San Francisco (CNN) -- Google is taking on music-streaming services like Pandora, Spotify and Rdio with its own music subscription service called Google Play All Access.
The company announced the new service, which launches Wednesday, at its Google I/O conference.
All Access will combine the millions of songs in the Google library with users' own music collections, which can be uploaded to Google Play. The service will work on the Web and on mobile devices.
A Listen Now feature uses Google's analytics powers to pick out tunes and artists that it thinks a listener will enjoy. It looks at their past listening habits and, over time, figures out what someone likes and what they will probably skip. The Listen Now view shows a grid of music stations as well as albums.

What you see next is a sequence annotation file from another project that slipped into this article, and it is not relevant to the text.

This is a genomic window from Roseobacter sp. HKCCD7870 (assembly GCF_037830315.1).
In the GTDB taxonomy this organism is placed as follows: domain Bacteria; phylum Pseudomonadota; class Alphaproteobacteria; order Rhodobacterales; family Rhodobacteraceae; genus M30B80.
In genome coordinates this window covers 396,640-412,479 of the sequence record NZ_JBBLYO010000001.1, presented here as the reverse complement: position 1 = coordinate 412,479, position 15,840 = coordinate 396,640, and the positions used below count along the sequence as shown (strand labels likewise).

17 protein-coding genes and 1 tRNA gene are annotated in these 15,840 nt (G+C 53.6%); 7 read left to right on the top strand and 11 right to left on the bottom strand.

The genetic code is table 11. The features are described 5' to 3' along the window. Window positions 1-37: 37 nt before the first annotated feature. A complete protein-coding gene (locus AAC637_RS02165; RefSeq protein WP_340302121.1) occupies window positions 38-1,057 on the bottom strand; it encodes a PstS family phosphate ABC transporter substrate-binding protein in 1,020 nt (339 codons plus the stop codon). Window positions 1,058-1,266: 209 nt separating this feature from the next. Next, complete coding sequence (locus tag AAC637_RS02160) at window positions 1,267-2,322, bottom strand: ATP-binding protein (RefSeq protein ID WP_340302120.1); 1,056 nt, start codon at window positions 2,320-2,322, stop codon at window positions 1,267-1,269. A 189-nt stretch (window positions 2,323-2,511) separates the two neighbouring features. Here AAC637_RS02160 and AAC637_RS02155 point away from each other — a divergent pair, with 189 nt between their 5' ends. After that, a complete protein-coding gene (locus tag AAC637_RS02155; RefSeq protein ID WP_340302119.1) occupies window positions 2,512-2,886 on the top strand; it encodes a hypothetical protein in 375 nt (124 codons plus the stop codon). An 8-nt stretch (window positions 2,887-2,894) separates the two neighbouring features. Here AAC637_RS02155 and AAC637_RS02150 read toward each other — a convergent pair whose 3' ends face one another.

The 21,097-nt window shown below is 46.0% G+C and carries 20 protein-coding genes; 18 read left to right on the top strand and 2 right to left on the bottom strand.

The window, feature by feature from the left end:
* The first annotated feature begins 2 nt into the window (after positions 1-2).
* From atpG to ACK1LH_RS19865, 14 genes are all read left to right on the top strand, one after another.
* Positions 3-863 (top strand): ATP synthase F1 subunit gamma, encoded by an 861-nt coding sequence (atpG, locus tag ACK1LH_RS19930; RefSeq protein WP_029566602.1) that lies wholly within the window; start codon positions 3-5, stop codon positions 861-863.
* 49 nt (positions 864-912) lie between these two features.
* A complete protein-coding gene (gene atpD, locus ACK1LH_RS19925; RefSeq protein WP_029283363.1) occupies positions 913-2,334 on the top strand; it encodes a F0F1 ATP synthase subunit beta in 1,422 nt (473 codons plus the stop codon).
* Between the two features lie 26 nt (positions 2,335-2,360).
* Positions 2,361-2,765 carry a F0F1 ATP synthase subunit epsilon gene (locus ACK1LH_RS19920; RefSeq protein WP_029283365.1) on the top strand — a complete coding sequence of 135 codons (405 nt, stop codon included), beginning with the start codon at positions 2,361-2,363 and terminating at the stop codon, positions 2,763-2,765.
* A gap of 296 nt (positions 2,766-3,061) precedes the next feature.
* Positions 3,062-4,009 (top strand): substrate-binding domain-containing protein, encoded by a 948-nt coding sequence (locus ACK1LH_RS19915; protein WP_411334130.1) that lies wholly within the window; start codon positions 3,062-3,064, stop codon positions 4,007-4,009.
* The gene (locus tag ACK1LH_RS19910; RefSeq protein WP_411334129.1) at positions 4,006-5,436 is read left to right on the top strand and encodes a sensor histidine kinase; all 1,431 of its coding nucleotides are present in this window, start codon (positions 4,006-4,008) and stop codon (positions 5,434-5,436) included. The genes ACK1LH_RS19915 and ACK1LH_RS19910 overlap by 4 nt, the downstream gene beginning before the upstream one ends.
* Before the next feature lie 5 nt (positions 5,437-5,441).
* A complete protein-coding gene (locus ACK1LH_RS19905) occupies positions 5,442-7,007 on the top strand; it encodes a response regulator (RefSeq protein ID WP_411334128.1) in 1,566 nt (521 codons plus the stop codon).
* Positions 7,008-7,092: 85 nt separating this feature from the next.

There is also a human component to the new service: Google has music editors curating the songs in distinct radio stations.
The new Google service offers more control than some of its rivals. Unlike Pandora, for example, you can see a list of songs coming up on a station and delete any songs you don't want to hear in advance.
"It's as laid back as you want to or as interactive as you want it to be," said Chris Yerga, Google's engineering director for Android.
Yerga said that discovering music online has become "more like work" than it was in the golden days of digging through stacks of vinyl in a record store.
Google Play All Access will cost $9.99 a month in the U.S. after a one-month free trial period. Unlike Spotify or Pandora, there is no free version.